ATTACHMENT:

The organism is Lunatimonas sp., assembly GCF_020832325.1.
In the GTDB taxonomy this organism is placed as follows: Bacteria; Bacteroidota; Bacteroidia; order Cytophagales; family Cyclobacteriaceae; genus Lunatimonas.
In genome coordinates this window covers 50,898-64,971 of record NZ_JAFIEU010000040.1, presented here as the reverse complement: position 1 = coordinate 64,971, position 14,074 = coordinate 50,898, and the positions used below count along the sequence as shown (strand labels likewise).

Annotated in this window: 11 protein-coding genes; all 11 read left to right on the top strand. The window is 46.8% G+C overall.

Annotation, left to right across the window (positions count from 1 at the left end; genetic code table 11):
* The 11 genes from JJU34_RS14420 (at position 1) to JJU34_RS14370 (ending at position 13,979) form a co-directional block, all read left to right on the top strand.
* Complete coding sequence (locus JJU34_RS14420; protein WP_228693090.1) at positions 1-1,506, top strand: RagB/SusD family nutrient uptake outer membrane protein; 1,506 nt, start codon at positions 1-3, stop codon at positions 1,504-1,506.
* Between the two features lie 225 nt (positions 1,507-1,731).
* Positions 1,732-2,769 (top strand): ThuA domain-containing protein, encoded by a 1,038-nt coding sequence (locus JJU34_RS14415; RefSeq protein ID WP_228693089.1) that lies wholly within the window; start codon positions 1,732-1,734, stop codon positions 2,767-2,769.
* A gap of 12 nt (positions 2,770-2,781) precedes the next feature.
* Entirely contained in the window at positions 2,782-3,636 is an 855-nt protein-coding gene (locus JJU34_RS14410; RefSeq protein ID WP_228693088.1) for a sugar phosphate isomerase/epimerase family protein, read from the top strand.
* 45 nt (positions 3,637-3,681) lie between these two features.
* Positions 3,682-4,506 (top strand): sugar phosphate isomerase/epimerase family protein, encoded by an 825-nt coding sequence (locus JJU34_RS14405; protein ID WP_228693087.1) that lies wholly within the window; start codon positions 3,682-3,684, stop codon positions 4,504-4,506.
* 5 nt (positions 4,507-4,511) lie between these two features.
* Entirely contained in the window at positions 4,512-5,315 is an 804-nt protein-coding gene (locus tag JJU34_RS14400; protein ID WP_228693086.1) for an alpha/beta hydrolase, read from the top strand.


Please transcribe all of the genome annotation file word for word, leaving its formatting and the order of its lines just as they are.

The organism is Lunatimonas sp., assembly GCF_020832325.1.
In the GTDB taxonomy this organism is placed as follows: Bacteria; Bacteroidota; Bacteroidia; order Cytophagales; family Cyclobacteriaceae; genus Lunatimonas.
In genome coordinates this window covers 50,898-64,971 of record NZ_JAFIEU010000040.1, presented here as the reverse complement: position 1 = coordinate 64,971, position 14,074 = coordinate 50,898, and the positions used below count along the sequence as shown (strand labels likewise).

Annotated in this window: 11 protein-coding genes; all 11 read left to right on the top strand. The window is 46.8% G+C overall.

Annotation, left to right across the window (positions count from 1 at the left end; genetic code table 11):
* The 11 genes from JJU34_RS14420 (at position 1) to JJU34_RS14370 (ending at position 13,979) form a co-directional block, all read left to right on the top strand.
* Complete coding sequence (locus JJU34_RS14420; protein WP_228693090.1) at positions 1-1,506, top strand: RagB/SusD family nutrient uptake outer membrane protein; 1,506 nt, start codon at positions 1-3, stop codon at positions 1,504-1,506.
* Between the two features lie 225 nt (positions 1,507-1,731).
* Positions 1,732-2,769 (top strand): ThuA domain-containing protein, encoded by a 1,038-nt coding sequence (locus JJU34_RS14415; RefSeq protein ID WP_228693089.1) that lies wholly within the window; start codon positions 1,732-1,734, stop codon positions 2,767-2,769.
* A gap of 12 nt (positions 2,770-2,781) precedes the next feature.
* Entirely contained in the window at positions 2,782-3,636 is an 855-nt protein-coding gene (locus JJU34_RS14410; RefSeq protein ID WP_228693088.1) for a sugar phosphate isomerase/epimerase family protein, read from the top strand.
* 45 nt (positions 3,637-3,681) lie between these two features.
* Positions 3,682-4,506 (top strand): sugar phosphate isomerase/epimerase family protein, encoded by an 825-nt coding sequence (locus JJU34_RS14405; protein ID WP_228693087.1) that lies wholly within the window; start codon positions 3,682-3,684, stop codon positions 4,504-4,506.
* 5 nt (positions 4,507-4,511) lie between these two features.
* Entirely contained in the window at positions 4,512-5,315 is an 804-nt protein-coding gene (locus tag JJU34_RS14400; protein ID WP_228693086.1) for an alpha/beta hydrolase, read from the top strand.